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Grasscycling leads to a healthier, stronger lawn
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Recycling grass clippings has always been a hot topic of conservation within the turf care industry.

Many people believe that using a bagged mower and removing the cut grass clippings saves later headache by helping to avoid thatch buildup and other problems.

However, recent research shows up that leaving grass clippings on the lawn is the easier and healthier method.

"Grasscycling" is simply a term used to describe the act of leaving your grass clippings on your lawn after mowing.

A scientific study was done in Texas to compare the differences in grasscycling and bagged mowing. The study found that grasscycling required one extra mowing per month, but this method also saved homeowners an average of seven hours of yard work per year.

Grasscycling is also superior to bagged mowing because it aids in soil fertility.

Leaving your grass clippings returns nitrogen and other valuable nutrients back to the soil.

The turfgrass ends up feeding itself some of its required nutrients.

Decomposition of grass clippings takes as little as one week. Depending on the type of turf and the fertility program, decomposing grass clippings can return as much as 20-percent of the needed nitrogen back into the soil.

A big argument against grasscycling has always been that it increases thatch, the thick layer of plant material that sits on top of the soil surface. That can be harmful to a lawn by increasing insect and disease pressure. However, research has shown that thatch is caused by grass stems, shoots and roots, not the fine leaf blades left after mowing.

To work correctly, grasscycling requires good mowing techniques.

You don't need a special mower. Some manufacturers do sell attachments that help chop clippings into small pieces. However, grasscycling can still be done without fancy attachments or special blades.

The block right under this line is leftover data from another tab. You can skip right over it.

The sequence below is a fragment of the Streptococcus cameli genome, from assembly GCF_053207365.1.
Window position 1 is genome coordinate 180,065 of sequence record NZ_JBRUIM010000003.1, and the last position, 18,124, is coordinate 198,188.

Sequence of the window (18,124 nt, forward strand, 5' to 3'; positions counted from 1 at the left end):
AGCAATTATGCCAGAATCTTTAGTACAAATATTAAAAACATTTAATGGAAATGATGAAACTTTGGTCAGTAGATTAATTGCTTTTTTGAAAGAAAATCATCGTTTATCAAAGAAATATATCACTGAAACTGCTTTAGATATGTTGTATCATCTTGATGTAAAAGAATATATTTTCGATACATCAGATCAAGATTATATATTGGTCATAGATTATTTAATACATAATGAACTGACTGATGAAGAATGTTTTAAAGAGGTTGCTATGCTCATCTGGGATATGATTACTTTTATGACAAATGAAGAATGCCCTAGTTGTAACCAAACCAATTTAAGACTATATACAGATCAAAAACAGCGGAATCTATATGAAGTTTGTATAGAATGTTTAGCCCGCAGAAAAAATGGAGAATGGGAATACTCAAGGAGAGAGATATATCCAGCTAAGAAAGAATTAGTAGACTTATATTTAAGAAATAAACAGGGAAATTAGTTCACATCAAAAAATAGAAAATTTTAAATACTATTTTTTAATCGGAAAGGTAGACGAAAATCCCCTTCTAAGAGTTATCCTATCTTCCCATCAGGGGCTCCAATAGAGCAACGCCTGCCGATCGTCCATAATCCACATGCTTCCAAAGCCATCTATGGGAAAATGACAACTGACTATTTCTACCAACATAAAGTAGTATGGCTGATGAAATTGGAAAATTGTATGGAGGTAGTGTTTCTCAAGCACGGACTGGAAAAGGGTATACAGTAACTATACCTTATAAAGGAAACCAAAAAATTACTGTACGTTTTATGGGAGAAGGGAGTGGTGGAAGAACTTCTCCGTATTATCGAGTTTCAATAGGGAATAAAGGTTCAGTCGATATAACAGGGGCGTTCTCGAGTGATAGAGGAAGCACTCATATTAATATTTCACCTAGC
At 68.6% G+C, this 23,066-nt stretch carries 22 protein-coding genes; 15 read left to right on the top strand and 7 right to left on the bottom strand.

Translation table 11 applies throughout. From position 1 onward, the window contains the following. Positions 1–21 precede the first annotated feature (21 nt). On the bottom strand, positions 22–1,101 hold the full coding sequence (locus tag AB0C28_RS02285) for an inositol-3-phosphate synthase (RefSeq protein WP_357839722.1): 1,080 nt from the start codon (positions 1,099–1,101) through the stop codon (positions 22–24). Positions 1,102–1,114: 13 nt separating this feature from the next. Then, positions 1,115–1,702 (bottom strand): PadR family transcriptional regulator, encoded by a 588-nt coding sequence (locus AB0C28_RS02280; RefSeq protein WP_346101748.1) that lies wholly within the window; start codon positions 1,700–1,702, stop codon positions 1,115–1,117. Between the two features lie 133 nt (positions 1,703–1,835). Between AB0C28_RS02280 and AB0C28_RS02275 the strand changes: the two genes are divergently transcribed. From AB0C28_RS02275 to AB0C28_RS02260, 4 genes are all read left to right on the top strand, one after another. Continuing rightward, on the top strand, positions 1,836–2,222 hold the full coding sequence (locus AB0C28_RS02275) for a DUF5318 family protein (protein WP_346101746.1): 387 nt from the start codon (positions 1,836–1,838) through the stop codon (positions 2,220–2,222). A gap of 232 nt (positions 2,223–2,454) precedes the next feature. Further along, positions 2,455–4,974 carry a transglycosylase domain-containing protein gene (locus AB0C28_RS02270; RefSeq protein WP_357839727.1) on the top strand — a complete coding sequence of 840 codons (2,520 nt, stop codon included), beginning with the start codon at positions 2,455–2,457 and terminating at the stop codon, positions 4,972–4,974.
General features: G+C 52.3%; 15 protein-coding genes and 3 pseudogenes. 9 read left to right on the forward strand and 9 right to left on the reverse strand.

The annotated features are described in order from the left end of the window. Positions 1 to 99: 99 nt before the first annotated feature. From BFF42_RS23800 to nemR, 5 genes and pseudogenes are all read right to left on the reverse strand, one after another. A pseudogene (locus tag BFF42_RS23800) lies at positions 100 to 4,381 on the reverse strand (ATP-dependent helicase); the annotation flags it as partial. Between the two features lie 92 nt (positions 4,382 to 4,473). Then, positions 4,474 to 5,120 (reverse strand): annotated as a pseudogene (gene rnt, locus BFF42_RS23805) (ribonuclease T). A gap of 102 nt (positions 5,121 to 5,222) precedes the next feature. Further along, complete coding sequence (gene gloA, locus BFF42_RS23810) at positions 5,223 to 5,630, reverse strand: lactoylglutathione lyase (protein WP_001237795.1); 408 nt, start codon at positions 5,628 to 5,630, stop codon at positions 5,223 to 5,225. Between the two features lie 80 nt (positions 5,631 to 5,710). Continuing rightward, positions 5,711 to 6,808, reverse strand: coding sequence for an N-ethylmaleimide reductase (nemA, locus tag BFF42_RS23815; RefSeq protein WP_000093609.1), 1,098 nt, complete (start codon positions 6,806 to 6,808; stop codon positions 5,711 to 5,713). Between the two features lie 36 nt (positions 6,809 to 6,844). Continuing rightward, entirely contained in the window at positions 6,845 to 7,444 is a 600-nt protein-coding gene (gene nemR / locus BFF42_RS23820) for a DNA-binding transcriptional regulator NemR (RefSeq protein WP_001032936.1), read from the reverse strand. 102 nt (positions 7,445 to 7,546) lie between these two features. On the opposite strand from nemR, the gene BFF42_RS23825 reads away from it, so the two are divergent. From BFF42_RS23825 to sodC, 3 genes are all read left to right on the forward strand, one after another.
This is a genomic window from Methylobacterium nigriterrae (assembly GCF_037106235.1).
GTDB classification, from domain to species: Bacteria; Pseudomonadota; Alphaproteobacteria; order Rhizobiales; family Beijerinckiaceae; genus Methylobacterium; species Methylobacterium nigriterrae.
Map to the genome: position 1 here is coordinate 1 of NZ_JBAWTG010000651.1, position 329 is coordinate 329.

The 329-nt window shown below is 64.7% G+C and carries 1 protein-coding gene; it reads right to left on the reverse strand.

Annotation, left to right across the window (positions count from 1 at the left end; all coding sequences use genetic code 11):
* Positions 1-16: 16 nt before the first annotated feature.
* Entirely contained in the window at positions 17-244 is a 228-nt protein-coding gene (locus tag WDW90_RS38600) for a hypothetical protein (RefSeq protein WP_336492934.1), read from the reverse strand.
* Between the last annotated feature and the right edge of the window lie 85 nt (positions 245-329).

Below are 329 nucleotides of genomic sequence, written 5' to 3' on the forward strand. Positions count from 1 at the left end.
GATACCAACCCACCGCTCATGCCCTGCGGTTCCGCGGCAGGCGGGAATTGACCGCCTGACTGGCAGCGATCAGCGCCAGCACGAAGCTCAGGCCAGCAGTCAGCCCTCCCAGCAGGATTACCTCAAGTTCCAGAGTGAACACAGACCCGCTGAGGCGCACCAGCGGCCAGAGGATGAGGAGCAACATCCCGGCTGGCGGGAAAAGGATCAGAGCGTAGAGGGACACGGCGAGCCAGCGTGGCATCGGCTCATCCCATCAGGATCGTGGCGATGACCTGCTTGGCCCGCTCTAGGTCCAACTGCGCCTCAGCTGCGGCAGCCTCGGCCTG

You can increase the efficiency of grass clippings by maintaining a sharp mower blade, only mowing when the grass is dry, mowing only one-third of the grass at a time and mowing the grass at the recommended height for your species.

For example, your tall fescue grass needs to be maintained at a 3-inch height, so mow when it gets 4-inches tall. If you let it get taller than this, you will be mowing more than is recommended at one time, which will stress out the fescue.

Proper grasscycling also requires timely fertilization. You need to know when and how much to fertilize your particular species of grass.

For example, Bermuda grass should be fertilized during its peak growth time, which is May - August. It is best to put out 1-pound of nitrogen per application.

If you were using a 16-4-8 fertilizer, which contains 16-percent nitrogen, then you would need 6 pounds (6 x .16 = almost one pound) per 1,000 square feet of lawn for each application.

Grasscycling can save you the hassle of having to unload your bagged mower and keeping a pile of clippings.

Scientific studies have shown that it promotes a healthier turf and can save time if proper turf management techniques are observed.

Consider these techniques for a healthier, more self-sustaining yard.

 

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